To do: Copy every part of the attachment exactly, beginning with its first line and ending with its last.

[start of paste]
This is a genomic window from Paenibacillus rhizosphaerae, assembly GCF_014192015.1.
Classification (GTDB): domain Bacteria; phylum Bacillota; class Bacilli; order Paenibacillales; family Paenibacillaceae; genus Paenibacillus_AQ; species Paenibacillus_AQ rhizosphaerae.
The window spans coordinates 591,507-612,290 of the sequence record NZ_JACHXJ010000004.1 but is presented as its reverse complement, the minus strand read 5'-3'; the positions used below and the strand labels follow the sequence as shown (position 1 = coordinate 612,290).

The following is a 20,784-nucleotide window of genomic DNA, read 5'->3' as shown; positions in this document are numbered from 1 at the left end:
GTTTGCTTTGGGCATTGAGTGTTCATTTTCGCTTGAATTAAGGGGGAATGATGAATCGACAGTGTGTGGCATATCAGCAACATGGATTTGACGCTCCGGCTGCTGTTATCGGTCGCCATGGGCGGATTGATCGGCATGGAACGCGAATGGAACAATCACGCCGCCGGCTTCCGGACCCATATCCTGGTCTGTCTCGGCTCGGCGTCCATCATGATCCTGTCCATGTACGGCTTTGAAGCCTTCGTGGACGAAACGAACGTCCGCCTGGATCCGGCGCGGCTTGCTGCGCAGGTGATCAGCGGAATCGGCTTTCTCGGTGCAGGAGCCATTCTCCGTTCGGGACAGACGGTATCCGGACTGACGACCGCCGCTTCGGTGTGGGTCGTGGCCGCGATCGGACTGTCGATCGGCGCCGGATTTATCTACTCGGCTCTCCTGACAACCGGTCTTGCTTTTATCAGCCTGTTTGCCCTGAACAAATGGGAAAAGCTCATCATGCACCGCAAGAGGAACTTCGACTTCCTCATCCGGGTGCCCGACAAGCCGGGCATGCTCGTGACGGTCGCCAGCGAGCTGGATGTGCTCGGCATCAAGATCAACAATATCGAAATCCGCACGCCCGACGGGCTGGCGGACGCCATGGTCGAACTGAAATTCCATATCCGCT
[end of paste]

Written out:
This is a genomic window from Paenibacillus rhizosphaerae, assembly GCF_014192015.1.
Classification (GTDB): domain Bacteria; phylum Bacillota; class Bacilli; order Paenibacillales; family Paenibacillaceae; genus Paenibacillus_AQ; species Paenibacillus_AQ rhizosphaerae.
The window spans coordinates 591,507-612,290 of the sequence record NZ_JACHXJ010000004.1 but is presented as its reverse complement, the minus strand read 5'-3'; the positions used below and the strand labels follow the sequence as shown (position 1 = coordinate 612,290).

The following is a 20,784-nucleotide window of genomic DNA, read 5'->3' as shown; positions in this document are numbered from 1 at the left end:
GTTTGCTTTGGGCATTGAGTGTTCATTTTCGCTTGAATTAAGGGGGAATGATGAATCGACAGTGTGTGGCATATCAGCAACATGGATTTGACGCTCCGGCTGCTGTTATCGGTCGCCATGGGCGGATTGATCGGCATGGAACGCGAATGGAACAATCACGCCGCCGGCTTCCGGACCCATATCCTGGTCTGTCTCGGCTCGGCGTCCATCATGATCCTGTCCATGTACGGCTTTGAAGCCTTCGTGGACGAAACGAACGTCCGCCTGGATCCGGCGCGGCTTGCTGCGCAGGTGATCAGCGGAATCGGCTTTCTCGGTGCAGGAGCCATTCTCCGTTCGGGACAGACGGTATCCGGACTGACGACCGCCGCTTCGGTGTGGGTCGTGGCCGCGATCGGACTGTCGATCGGCGCCGGATTTATCTACTCGGCTCTCCTGACAACCGGTCTTGCTTTTATCAGCCTGTTTGCCCTGAACAAATGGGAAAAGCTCATCATGCACCGCAAGAGGAACTTCGACTTCCTCATCCGGGTGCCCGACAAGCCGGGCATGCTCGTGACGGTCGCCAGCGAGCTGGATGTGCTCGGCATCAAGATCAACAATATCGAAATCCGCACGCCCGACGGGCTGGCGGACGCCATGGTCGAACTGAAATTCCATATCCGCT